This system includes, besides two mirrors to reflect the sunlight, also some planetary gears driven by a 1 to 10 Watt motor. The system knows its position via GPS signal as well as the current position of the sun and can move accordingly.
Charles showed us two of his planetary gear prototypes: one was laser-cutted and one was 3D-printed out of PLA.
He told us that those kinds of systems that track the position of the sun and move corresponding to it to receive as much sunlight as possible are currently used in solar parks as well as in telescopes. These are large projects with huge gear-wheels, whereas Charles aims at making his lighting system affordable and open source - so that everybody can use it.
Charles scripted the gear-wheels in python and has uploaded it on GitHub. So if you want to build your own solar light system, check out his blog or his GitHub folder.
Here you can find some more pictures of the gear-wheels.
Fritzing at the MakeTechX conference 2013 – for the first time Fritzing had a booth at the „conference of tech things that matter, where those who make a difference meet, think & create.“ What a nice slogan, and nice it was indeed.
For me it was the first conference I could attend with Fritzing and so I was superexcited and curious what would await us there. We met in the morning at our „headquarters“ to pack some last things and finally hailed a taxi at 9 a.m. to drive to the Platoon Kunsthalle in Berlin Mitte where the conference would take place. This was already a great start to the day, our taxi driver seemed to like entertaining his passengers and gave us a lot of secret insights into the Berlin taxi business and we will definitely follow his advice to not only try Red Bull with vodka but also with cherry brandy.
The Platoon Kunsthalle is a very interesting building – actually it is more like a huge and fancy cargo container, created as an experimental space for artists and therefore perfectly fitting the location just next to the White Trash.
The interior felt surprisingly comfortable, the front part consisted of the – definitely necessary to mention – gorgeous café-restaurant-sort of thing with a nice sitting area and the larger back served as presentation and workshop area. There were several booths, and we had one of them! Besides us there was also the Open Tech School, Bitcoin, the Fab Lab, who brought us there initially by ordering some very special Fritzing Kits in a metal case to do an Arduino workshop, and many more, including and not forgetting a whole lot of 3D printers and a transformable mountain/racing/citybike! Awesome!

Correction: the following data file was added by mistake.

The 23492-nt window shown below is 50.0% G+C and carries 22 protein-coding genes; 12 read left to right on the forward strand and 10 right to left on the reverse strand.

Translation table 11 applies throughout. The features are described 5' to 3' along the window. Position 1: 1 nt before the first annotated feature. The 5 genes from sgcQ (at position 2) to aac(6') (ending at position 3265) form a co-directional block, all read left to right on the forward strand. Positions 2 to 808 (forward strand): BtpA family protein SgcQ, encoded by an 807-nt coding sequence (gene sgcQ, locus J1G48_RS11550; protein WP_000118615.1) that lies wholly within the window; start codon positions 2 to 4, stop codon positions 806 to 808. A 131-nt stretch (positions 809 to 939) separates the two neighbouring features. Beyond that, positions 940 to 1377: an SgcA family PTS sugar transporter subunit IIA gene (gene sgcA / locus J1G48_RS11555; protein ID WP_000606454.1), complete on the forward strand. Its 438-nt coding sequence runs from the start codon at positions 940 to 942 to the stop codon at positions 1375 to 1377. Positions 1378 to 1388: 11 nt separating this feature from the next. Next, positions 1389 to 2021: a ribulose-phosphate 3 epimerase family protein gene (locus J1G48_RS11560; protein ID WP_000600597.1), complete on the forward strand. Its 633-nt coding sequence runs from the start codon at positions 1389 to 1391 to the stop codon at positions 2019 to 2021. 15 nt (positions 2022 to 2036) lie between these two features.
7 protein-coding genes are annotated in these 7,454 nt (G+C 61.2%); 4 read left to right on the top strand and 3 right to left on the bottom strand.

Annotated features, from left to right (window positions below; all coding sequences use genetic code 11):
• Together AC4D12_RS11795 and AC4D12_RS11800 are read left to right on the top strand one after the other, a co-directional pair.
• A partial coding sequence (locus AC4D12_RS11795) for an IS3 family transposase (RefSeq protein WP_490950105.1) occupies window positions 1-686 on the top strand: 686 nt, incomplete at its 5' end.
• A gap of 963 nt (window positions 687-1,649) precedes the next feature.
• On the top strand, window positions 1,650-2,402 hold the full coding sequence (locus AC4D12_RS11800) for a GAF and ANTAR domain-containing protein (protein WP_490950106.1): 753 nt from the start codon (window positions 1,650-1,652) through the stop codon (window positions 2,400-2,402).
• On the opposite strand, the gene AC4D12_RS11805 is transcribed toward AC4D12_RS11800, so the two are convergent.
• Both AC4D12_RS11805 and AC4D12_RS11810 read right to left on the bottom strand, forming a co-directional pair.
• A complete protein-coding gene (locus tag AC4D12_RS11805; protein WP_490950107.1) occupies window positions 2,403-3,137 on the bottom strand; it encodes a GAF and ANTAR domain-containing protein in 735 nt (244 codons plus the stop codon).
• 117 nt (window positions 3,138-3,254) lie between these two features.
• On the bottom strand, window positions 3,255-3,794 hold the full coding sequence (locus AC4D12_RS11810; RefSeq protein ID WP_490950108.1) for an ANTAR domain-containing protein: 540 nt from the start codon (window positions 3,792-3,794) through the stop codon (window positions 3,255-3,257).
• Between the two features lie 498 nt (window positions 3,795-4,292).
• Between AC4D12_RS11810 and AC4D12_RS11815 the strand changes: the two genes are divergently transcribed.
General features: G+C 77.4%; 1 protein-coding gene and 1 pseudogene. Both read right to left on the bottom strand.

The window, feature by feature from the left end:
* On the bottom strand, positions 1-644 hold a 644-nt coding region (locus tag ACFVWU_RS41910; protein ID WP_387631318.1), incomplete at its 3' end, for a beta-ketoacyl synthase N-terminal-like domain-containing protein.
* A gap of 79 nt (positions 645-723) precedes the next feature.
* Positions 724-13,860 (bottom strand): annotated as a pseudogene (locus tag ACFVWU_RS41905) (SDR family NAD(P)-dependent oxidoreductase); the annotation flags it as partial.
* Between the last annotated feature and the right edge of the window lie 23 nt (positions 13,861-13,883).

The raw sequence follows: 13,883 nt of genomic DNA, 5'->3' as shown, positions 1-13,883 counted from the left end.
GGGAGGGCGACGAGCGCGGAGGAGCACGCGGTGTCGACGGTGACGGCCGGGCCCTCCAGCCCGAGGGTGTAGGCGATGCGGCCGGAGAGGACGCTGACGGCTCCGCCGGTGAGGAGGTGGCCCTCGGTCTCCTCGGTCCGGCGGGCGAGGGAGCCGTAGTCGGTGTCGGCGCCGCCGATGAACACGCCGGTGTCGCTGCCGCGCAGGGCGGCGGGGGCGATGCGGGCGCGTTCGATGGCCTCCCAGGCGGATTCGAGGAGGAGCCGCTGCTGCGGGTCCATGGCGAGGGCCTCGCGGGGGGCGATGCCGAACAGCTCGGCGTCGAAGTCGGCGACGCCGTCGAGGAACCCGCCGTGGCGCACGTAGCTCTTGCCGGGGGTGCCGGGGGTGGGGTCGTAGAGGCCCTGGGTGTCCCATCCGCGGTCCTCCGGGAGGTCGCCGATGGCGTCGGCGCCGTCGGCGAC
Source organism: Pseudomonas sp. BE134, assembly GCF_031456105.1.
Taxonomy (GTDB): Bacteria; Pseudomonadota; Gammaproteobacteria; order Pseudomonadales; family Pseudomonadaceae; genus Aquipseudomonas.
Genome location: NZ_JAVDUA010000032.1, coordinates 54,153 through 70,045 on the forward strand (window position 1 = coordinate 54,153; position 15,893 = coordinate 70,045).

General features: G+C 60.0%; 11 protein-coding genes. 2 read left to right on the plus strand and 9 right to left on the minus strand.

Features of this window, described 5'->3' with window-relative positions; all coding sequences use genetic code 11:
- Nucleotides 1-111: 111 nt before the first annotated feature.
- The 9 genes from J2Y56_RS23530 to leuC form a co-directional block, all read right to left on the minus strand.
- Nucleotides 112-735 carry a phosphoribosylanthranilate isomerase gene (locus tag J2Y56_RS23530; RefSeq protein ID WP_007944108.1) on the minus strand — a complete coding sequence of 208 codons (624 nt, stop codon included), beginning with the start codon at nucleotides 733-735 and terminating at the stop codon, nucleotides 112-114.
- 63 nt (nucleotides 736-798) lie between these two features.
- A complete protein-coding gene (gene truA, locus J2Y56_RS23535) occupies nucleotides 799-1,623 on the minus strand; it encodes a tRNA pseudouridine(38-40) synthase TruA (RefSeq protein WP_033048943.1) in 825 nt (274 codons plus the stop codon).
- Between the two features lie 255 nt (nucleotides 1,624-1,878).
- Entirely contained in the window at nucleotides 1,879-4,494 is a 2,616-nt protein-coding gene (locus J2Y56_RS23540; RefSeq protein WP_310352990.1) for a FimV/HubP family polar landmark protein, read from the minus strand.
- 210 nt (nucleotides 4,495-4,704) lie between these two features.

So, as you can guess, maker mood was in the air! Stefan and I prepared the booth with six Fritzing kits as we had prepared a little workshop to make the visitors familiar with Arduino and Fritzing. Soon after the first conference attendees arrived and the speakers started their talks – we then asked ourselves how we should do a workshop while being placed almost on the stage ourselves? Luckily the organisers Lizzy and René Herzer had thought of everything and used a concept I hadn’t experienced before – they handed out headphones to the audience and so everybody could listen undisturbed and to their own volume. Though I couldn’t listen to the talks anymore at least we now had some peace and quiet to do the workshops (besides that it is really awesome to go to the toilet and still being able to listen to the speaker on the stage…).
At first I was a bit nervous in assisting in the workshops without being a real Fritzing crack yet, but in the end it wasn’t necessary at all. Stefan took over the harder-to-explain bits wonderfully and I learned a lot myself by explaining how it all works. We had a very interesting mixture of workshop participants – some knew the Kits very well already and, after solving our tasks in a mere minute, grabbed our Fritzing book eagerly and started contentedly getting lost in the more complex exercises. What made me very happy was that there were also a lot of people who never came in contact with an Arduino before and discovered how easy and fun it actually can be while saying before „No, no, this is really not my strength, I could never do it in physics lessons.“
So we left in the afternoon to go back to work, armed with tasty bread rolls and a very good mood, with the feeling of not only us but many more people having had a very interesting and enjoyable Fritzing day.